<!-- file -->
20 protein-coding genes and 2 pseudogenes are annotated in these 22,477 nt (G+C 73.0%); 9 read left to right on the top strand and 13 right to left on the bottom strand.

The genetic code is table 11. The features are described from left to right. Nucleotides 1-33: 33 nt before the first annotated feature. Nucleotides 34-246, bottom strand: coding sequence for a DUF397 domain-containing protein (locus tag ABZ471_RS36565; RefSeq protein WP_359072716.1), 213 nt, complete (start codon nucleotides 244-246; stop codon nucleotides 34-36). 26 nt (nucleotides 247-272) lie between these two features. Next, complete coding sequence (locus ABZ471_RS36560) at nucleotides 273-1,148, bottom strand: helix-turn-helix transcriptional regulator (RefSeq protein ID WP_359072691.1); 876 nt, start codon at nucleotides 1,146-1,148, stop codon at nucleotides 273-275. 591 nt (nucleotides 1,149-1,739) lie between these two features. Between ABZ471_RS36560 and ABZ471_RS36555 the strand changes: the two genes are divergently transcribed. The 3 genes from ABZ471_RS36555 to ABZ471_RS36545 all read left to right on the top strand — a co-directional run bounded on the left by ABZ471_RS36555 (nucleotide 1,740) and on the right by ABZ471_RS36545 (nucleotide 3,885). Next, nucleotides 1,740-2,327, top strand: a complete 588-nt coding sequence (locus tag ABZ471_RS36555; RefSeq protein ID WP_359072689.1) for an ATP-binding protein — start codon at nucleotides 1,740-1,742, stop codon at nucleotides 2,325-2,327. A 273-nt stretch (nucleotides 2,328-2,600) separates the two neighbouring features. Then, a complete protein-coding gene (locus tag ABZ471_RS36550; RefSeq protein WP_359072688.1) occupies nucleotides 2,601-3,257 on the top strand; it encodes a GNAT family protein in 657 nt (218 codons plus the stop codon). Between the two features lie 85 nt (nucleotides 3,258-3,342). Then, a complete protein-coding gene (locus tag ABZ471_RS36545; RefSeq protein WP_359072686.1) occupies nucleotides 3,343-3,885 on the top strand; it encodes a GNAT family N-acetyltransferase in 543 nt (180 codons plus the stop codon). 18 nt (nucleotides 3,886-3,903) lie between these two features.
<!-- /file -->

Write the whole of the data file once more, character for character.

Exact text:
20 protein-coding genes and 2 pseudogenes are annotated in these 22,477 nt (G+C 73.0%); 9 read left to right on the top strand and 13 right to left on the bottom strand.

The genetic code is table 11. The features are described from left to right. Nucleotides 1-33: 33 nt before the first annotated feature. Nucleotides 34-246, bottom strand: coding sequence for a DUF397 domain-containing protein (locus tag ABZ471_RS36565; RefSeq protein WP_359072716.1), 213 nt, complete (start codon nucleotides 244-246; stop codon nucleotides 34-36). 26 nt (nucleotides 247-272) lie between these two features. Next, complete coding sequence (locus ABZ471_RS36560) at nucleotides 273-1,148, bottom strand: helix-turn-helix transcriptional regulator (RefSeq protein ID WP_359072691.1); 876 nt, start codon at nucleotides 1,146-1,148, stop codon at nucleotides 273-275. 591 nt (nucleotides 1,149-1,739) lie between these two features. Between ABZ471_RS36560 and ABZ471_RS36555 the strand changes: the two genes are divergently transcribed. The 3 genes from ABZ471_RS36555 to ABZ471_RS36545 all read left to right on the top strand — a co-directional run bounded on the left by ABZ471_RS36555 (nucleotide 1,740) and on the right by ABZ471_RS36545 (nucleotide 3,885). Next, nucleotides 1,740-2,327, top strand: a complete 588-nt coding sequence (locus tag ABZ471_RS36555; RefSeq protein ID WP_359072689.1) for an ATP-binding protein — start codon at nucleotides 1,740-1,742, stop codon at nucleotides 2,325-2,327. A 273-nt stretch (nucleotides 2,328-2,600) separates the two neighbouring features. Then, a complete protein-coding gene (locus tag ABZ471_RS36550; RefSeq protein WP_359072688.1) occupies nucleotides 2,601-3,257 on the top strand; it encodes a GNAT family protein in 657 nt (218 codons plus the stop codon). Between the two features lie 85 nt (nucleotides 3,258-3,342). Then, a complete protein-coding gene (locus tag ABZ471_RS36545; RefSeq protein WP_359072686.1) occupies nucleotides 3,343-3,885 on the top strand; it encodes a GNAT family N-acetyltransferase in 543 nt (180 codons plus the stop codon). 18 nt (nucleotides 3,886-3,903) lie between these two features.